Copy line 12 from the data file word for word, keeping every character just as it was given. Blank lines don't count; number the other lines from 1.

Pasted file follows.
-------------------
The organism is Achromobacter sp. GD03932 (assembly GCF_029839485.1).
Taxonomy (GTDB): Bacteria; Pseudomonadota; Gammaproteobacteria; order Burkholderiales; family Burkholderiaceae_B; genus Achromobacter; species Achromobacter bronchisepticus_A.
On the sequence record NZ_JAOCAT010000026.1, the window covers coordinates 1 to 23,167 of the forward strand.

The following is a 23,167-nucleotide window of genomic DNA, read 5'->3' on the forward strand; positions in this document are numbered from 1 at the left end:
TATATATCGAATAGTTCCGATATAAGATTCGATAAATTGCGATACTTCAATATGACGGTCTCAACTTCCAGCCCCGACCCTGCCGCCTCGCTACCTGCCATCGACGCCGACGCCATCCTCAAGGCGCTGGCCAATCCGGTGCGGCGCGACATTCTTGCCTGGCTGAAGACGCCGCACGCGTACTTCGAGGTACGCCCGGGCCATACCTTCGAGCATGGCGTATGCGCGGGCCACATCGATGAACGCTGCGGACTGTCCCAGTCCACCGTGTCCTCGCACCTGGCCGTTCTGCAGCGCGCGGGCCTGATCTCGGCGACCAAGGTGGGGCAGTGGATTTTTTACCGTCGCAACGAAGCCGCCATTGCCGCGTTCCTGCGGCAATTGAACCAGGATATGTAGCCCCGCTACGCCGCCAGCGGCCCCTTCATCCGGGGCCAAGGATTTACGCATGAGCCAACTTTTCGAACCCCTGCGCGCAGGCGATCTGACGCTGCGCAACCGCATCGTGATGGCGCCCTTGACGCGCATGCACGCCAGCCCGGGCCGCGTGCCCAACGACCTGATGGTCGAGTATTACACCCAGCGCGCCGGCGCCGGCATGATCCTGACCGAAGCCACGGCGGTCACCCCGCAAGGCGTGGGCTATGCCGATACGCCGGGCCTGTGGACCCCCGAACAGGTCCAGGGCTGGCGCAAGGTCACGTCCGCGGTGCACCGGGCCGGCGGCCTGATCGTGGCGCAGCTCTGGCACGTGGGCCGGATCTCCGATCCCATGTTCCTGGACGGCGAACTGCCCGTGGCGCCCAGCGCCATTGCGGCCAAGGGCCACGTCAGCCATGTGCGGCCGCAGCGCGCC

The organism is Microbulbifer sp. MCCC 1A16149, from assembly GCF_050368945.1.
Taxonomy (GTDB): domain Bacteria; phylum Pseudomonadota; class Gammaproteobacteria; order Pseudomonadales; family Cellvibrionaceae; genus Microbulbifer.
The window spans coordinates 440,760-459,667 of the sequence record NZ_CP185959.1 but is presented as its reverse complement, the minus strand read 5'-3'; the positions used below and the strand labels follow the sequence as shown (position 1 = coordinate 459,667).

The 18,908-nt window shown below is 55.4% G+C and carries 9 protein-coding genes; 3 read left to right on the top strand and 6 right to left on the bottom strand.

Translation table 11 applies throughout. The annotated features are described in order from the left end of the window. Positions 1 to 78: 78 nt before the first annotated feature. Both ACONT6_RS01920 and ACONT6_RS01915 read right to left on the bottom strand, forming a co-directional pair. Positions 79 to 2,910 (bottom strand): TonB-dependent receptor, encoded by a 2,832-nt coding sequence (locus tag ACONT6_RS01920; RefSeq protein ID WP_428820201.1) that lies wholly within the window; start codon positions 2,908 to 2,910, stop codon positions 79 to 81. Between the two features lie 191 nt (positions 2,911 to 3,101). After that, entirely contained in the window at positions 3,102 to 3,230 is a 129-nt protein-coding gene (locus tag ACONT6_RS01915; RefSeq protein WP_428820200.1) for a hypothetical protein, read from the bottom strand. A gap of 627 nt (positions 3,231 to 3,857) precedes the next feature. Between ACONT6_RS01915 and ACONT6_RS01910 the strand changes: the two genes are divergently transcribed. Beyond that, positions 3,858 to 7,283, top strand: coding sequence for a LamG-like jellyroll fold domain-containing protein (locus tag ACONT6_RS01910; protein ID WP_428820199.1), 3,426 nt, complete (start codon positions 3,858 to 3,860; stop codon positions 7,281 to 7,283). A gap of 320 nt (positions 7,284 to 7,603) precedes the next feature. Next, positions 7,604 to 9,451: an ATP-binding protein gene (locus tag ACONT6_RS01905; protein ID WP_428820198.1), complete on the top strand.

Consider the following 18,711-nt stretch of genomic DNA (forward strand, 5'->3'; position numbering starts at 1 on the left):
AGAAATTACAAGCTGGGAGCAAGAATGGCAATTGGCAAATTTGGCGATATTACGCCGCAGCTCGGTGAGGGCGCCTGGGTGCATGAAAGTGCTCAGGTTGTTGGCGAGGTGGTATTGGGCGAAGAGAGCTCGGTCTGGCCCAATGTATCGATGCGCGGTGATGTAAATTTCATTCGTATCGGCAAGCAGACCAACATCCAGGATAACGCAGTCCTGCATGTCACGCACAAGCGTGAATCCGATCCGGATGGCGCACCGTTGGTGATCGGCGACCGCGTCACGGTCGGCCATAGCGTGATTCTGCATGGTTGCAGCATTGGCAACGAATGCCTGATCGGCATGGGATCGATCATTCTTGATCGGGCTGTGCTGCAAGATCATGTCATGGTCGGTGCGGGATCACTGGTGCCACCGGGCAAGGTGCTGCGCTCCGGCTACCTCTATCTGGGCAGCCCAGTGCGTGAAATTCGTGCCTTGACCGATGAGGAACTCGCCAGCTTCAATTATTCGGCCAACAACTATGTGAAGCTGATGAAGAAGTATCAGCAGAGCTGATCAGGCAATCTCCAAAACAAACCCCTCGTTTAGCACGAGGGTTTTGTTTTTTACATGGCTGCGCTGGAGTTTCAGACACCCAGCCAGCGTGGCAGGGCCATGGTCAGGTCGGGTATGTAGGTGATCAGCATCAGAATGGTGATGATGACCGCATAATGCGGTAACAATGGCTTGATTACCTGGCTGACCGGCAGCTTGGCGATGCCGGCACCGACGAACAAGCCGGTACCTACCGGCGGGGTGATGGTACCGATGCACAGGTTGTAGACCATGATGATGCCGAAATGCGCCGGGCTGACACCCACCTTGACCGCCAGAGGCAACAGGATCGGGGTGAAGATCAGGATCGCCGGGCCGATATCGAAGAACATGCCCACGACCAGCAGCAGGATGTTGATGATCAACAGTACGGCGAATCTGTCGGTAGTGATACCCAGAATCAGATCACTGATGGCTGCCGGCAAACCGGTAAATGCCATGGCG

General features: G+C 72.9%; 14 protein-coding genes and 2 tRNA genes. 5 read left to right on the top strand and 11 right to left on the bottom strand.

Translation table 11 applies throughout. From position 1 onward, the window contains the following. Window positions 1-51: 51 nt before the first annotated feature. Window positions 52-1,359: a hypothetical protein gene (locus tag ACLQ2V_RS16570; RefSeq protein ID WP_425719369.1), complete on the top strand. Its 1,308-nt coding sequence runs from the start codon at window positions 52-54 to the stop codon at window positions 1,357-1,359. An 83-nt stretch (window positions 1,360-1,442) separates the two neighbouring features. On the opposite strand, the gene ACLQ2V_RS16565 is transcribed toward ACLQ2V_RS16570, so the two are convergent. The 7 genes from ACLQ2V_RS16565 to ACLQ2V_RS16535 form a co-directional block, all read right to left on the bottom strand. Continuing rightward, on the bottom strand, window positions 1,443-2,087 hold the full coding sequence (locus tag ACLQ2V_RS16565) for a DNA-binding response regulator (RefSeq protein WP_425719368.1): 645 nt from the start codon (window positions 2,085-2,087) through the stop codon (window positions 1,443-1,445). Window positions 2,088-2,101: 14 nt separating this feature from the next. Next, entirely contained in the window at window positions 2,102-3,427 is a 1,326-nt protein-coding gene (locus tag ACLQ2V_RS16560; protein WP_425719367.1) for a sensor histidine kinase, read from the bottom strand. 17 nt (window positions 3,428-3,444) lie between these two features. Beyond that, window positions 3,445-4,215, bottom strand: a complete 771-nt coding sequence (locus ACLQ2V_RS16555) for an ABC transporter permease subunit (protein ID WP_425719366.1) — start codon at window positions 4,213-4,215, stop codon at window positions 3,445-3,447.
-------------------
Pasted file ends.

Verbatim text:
AGAAATTACAAGCTGGGAGCAAGAATGGCAATTGGCAAATTTGGCGATATTACGCCGCAGCTCGGTGAGGGCGCCTGGGTGCATGAAAGTGCTCAGGTTGTTGGCGAGGTGGTATTGGGCGAAGAGAGCTCGGTCTGGCCCAATGTATCGATGCGCGGTGATGTAAATTTCATTCGTATCGGCAAGCAGACCAACATCCAGGATAACGCAGTCCTGCATGTCACGCACAAGCGTGAATCCGATCCGGATGGCGCACCGTTGGTGATCGGCGACCGCGTCACGGTCGGCCATAGCGTGATTCTGCATGGTTGCAGCATTGGCAACGAATGCCTGATCGGCATGGGATCGATCATTCTTGATCGGGCTGTGCTGCAAGATCATGTCATGGTCGGTGCGGGATCACTGGTGCCACCGGGCAAGGTGCTGCGCTCCGGCTACCTCTATCTGGGCAGCCCAGTGCGTGAAATTCGTGCCTTGACCGATGAGGAACTCGCCAGCTTCAATTATTCGGCCAACAACTATGTGAAGCTGATGAAGAAGTATCAGCAGAGCTGATCAGGCAATCTCCAAAACAAACCCCTCGTTTAGCACGAGGGTTTTGTTTTTTACATGGCTGCGCTGGAGTTTCAGACACCCAGCCAGCGTGGCAGGGCCATGGTCAGGTCGGGTATGTAGGTGATCAGCATCAGAATGGTGATGATGACCGCATAATGCGGTAACAATGGCTTGATTACCTGGCTGACCGGCAGCTTGGCGATGCCGGCACCGACGAACAAGCCGGTACCTACCGGCGGGGTGATGGTACCGATGCACAGGTTGTAGACCATGATGATGCCGAAATGCGCCGGGCTGACACCCACCTTGACCGCCAGAGGCAACAGGATCGGGGTGAAGATCAGGATCGCCGGGCCGATATCGAAGAACATGCCCACGACCAGCAGCAGGATGTTGATGATCAACAGTACGGCGAATCTGTCGGTAGTGATACCCAGAATCAGATCACTGATGGCTGCCGGCAAACCGGTAAATGCCATGGCG